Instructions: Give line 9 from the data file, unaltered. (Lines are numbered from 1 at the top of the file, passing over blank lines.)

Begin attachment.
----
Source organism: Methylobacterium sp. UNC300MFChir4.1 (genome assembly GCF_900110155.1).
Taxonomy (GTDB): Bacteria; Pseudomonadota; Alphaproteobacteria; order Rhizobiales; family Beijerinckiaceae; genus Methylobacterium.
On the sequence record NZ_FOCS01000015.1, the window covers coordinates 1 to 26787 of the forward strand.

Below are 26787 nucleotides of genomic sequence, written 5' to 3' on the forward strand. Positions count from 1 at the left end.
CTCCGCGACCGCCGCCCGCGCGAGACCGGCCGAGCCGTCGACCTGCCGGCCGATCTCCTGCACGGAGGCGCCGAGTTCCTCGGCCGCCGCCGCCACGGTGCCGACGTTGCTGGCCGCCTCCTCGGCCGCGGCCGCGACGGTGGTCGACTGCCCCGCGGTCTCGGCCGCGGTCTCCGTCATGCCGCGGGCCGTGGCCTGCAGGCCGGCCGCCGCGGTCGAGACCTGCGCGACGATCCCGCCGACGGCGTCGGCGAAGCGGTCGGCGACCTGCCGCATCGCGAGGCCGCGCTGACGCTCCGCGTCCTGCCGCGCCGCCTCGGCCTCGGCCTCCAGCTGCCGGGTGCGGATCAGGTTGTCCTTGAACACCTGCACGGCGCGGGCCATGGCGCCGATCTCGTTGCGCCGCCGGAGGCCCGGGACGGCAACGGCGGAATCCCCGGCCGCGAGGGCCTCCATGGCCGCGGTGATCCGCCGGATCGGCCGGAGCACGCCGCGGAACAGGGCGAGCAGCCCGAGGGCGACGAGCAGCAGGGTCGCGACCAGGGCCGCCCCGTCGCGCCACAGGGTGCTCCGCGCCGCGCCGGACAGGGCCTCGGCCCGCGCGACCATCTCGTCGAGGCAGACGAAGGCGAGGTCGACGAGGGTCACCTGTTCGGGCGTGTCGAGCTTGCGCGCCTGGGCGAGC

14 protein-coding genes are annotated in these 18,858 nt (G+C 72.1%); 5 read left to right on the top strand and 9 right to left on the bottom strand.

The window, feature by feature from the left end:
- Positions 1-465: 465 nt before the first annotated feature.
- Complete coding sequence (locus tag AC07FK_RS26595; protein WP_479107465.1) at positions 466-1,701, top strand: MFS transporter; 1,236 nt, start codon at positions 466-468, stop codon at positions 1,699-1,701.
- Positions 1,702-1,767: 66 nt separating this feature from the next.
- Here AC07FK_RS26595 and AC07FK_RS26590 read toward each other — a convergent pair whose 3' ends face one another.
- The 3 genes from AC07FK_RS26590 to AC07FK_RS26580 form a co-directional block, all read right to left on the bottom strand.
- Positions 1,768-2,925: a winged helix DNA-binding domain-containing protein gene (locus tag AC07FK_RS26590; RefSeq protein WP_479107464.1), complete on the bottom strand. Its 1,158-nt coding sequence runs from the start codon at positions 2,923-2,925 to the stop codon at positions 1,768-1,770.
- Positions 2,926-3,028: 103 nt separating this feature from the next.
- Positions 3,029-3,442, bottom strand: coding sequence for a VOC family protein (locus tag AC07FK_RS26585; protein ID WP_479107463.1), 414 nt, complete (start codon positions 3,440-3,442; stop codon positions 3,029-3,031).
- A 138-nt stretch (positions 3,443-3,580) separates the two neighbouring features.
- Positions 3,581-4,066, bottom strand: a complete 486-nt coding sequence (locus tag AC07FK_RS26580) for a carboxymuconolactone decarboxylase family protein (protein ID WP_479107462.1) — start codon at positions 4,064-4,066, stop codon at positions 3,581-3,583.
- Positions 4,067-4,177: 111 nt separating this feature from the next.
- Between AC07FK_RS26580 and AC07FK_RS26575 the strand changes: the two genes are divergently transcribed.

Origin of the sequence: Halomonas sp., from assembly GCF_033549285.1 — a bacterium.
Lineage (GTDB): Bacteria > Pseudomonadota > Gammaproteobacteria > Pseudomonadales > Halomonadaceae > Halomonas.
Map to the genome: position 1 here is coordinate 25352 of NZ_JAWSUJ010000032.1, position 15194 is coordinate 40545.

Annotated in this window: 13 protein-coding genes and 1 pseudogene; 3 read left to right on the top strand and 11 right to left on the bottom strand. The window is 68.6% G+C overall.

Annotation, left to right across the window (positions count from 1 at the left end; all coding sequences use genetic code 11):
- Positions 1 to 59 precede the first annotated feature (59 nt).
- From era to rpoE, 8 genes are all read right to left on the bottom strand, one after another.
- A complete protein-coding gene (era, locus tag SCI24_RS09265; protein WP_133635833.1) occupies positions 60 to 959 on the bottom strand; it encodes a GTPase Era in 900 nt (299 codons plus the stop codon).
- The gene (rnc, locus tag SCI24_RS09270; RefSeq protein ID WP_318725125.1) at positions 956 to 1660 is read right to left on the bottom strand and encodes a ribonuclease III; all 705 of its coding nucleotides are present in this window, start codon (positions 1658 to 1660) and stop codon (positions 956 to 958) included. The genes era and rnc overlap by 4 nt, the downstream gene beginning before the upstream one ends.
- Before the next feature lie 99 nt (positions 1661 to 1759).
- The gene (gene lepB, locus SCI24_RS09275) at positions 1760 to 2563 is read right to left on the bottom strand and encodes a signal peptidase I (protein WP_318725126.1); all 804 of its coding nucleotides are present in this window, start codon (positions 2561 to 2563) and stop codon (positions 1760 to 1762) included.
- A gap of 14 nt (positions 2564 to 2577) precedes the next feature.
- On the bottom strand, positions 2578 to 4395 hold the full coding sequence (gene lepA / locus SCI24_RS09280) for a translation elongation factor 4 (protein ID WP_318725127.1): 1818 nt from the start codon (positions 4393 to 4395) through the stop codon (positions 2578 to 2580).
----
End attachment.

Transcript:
- Complete coding sequence (locus tag AC07FK_RS26595; protein WP_479107465.1) at positions 466-1,701, top strand: MFS transporter; 1,236 nt, start codon at positions 466-468, stop codon at positions 1,699-1,701.